As the bitter presidential election marred by scandals and mudslinging is now over, what follows is a crucial transition period that will shape key policies and initiatives for the new administration led by President-elect Yoon Suk-yeol.
Yoon appointed Ahn Cheol-soo, chairman of the People’s Party, as chief of the presidential transition committee, an organization that will handle the transition of power from the Moon Jae-in administration.
Ahn’s appointment came as no surprise, as he had dropped out of the presidential race at the last minute to declare his support for Yoon. Other key committee members include Rep. Kwon Young-se as vice chairman of the committee, former Jeju Island Gov. Won Hee-ryong as the chief of a planning division, former head of the Democratic Party of Korea Kim Han-gil as the head of the national unity committee and Kim Byong-joon, former interim head of the Liberty Korea Party, a predecessor of Yoon’s People Power Party, as the chief of the committee on balanced development.
The transition team will be made up of seven standing subcommittees, as well as three special committees on national unity, balanced development and the COVID-19 pandemic.
In particular, the three special committees under the transition team are expected to play important roles envisioned by President-elect Yoon, as the election laid bare deep-rooted regionalism that could, if left unmitigated, derail many of the new initiatives in the next five years.
Chairman Ahn Cheol-soo confronts a set of challenges that will shape not only the transition committee’s operations, but also his political career. Speculation is mounting that Ahn, if he handles his job properly, could be appointed as the first prime minister of the new administration.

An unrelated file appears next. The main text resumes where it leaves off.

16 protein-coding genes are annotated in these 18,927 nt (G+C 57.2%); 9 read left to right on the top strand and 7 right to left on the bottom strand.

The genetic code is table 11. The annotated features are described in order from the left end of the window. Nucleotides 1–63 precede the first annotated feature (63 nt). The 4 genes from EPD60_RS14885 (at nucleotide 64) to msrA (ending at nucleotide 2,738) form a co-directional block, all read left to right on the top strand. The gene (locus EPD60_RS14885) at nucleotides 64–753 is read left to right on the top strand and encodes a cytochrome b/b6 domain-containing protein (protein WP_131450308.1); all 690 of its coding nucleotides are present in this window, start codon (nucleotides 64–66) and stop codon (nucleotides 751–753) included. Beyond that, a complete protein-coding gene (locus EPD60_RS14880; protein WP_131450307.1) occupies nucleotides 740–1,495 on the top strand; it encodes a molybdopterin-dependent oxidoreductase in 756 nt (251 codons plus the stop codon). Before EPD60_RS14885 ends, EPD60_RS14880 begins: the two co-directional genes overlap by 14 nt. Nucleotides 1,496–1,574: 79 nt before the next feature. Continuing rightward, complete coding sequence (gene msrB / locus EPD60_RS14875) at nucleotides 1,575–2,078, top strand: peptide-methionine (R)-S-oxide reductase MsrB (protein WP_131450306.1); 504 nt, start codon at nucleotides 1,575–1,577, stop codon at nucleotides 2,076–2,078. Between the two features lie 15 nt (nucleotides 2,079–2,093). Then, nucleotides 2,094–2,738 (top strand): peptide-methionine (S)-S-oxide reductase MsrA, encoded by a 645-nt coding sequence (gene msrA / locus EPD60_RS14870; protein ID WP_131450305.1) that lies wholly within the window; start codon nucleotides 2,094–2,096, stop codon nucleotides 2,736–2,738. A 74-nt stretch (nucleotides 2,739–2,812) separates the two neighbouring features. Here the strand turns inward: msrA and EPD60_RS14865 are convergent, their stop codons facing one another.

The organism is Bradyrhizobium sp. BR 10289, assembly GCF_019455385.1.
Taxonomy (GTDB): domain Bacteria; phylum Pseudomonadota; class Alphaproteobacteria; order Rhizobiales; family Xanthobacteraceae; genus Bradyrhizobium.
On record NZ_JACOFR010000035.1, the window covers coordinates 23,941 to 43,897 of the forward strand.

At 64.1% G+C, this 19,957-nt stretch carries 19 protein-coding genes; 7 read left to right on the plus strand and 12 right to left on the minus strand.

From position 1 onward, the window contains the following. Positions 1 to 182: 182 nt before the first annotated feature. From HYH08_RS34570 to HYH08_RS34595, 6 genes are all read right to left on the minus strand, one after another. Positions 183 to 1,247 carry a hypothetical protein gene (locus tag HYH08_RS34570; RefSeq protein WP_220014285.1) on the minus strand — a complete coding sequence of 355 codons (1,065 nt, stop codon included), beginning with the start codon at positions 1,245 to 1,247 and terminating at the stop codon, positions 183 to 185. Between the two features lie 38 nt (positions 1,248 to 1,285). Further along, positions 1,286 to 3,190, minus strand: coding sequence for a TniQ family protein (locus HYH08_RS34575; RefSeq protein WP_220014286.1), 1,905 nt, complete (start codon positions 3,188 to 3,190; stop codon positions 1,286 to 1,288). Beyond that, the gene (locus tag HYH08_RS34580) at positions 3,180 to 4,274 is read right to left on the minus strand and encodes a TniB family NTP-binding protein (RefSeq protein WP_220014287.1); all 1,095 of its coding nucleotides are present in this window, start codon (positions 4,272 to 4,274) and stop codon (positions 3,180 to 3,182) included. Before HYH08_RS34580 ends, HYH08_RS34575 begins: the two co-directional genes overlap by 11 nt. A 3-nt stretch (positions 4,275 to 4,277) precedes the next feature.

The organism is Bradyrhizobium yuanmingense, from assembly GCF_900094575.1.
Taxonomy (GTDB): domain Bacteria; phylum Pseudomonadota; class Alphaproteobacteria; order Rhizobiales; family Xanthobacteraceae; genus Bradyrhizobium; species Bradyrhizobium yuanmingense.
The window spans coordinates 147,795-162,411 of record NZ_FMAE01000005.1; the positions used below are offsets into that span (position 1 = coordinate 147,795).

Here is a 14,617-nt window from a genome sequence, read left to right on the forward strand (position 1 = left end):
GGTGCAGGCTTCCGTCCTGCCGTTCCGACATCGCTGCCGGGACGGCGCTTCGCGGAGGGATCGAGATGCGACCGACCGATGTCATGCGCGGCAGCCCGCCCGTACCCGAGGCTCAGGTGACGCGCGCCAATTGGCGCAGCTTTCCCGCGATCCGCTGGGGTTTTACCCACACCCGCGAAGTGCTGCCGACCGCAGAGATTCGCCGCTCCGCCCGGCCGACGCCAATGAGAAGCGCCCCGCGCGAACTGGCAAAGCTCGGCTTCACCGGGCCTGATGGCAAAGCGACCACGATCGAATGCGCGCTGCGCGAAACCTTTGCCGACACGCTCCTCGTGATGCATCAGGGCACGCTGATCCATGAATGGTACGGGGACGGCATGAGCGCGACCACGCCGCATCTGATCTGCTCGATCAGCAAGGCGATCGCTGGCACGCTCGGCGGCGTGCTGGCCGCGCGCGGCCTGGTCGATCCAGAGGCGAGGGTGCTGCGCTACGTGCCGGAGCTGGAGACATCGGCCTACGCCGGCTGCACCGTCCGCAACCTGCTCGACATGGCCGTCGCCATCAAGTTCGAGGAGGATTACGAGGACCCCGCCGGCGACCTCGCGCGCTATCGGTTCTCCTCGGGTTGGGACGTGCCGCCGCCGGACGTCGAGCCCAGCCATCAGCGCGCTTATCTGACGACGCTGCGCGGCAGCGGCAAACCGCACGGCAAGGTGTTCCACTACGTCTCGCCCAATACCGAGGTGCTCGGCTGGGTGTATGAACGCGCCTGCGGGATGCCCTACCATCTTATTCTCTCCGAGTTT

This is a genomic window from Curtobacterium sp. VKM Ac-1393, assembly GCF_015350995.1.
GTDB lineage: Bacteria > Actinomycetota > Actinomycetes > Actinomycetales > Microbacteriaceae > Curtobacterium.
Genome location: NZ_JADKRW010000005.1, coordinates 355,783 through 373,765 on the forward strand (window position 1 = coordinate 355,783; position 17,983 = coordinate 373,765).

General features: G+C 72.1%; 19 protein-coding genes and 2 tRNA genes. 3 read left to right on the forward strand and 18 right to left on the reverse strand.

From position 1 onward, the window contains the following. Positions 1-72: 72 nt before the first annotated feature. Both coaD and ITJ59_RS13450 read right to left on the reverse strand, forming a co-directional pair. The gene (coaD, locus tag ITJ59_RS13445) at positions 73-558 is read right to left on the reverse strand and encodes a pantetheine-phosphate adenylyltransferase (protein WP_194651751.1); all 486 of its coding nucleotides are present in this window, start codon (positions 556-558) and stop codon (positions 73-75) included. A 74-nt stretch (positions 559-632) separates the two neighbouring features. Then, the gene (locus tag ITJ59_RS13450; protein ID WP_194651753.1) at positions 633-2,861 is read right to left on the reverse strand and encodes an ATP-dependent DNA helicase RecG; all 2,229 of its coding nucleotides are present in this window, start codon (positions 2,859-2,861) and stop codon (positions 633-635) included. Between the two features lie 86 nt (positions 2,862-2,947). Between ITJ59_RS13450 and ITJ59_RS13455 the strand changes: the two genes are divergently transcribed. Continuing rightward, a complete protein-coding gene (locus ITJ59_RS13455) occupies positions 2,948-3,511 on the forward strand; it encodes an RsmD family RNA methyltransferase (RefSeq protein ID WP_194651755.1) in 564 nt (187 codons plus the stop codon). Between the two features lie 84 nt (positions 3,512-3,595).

Aside from Ahn’s political fate, the stakes are higher than ever. Both expectations and concerns about the transition committee are on the rise, as so much friction and antagonism was revealed during the election, while distrust of politicians and in politics in general were also heightened.
Before the inauguration, Ahn is to steer the committee to filter out essential election pledges and present a clear blueprint for the incoming administration, while discarding unrealistic promises.
On Monday, Ahn outlined the five key tasks facing the incoming government with Yoon scheduled to take office on May 10. The tasks are the restoration of fairness, rule of law and democracy, paving the way for future sources of income and jobs, balanced regional development, building a sustainable nation and national unity.
The task of balanced regional development deserves special attention. During the election campaign, Yoon did not offer a strong vision on balanced development, a sensitive topic that has long divided the nation along with contrasting ideological camps.
In contrast, Ahn often stressed the importance of balanced regional development, saying that it should be the “spirit of the times.” Ahn should help the transition committee come up with specific measures that will address the longstanding sources of regionalism amid worries over the lopsided development.
Ahn’s team also has to carefully approach the fate of the Ministry of Gender Equality and Family, another hot-button controversy that is feared to accelerate gender disputes. On Sunday, Yoon suggested he would push ahead with his election pledge to abolish the ministry in favor of a new state agency to handle human rights violations and unfairness in society.
But a forceful implementation of the election pledge, which has come under fire from civic groups and women voters, could backfire in an unexpected way.
The presidential transition team is urged to come up with viable policy options on key issues for President-elect Yoon -- a task that is too important to overlook for the nation’s future.
By Korea Herald (email@example.com